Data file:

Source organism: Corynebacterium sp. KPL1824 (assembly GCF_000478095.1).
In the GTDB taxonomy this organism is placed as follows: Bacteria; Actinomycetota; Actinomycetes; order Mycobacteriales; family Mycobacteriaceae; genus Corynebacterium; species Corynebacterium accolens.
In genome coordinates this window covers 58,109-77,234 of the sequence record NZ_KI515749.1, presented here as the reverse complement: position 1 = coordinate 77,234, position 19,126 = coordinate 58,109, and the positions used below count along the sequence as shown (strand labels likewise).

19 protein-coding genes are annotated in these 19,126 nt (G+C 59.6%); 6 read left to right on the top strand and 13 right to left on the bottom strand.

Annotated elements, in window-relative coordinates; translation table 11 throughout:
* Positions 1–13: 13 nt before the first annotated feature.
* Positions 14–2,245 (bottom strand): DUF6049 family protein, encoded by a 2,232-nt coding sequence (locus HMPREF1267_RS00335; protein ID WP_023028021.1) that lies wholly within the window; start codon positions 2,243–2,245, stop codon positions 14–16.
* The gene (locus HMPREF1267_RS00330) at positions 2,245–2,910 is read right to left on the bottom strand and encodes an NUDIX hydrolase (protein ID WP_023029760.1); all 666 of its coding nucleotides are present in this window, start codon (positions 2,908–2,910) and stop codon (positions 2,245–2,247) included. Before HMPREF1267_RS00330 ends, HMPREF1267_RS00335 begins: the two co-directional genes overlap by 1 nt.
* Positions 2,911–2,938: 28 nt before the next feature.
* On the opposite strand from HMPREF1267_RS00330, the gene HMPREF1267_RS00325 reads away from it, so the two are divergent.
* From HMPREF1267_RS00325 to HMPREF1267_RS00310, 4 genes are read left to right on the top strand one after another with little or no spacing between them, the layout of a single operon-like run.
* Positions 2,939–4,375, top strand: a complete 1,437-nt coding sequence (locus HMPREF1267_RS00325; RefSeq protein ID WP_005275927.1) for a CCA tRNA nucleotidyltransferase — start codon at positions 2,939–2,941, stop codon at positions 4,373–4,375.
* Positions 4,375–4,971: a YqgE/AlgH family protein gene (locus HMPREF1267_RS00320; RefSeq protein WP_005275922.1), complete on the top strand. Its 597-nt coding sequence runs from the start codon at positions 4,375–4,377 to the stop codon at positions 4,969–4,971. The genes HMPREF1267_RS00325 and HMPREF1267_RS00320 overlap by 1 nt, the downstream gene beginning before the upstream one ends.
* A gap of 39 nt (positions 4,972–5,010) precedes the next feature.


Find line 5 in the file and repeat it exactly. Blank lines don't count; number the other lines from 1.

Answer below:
Annotated elements, in window-relative coordinates; translation table 11 throughout: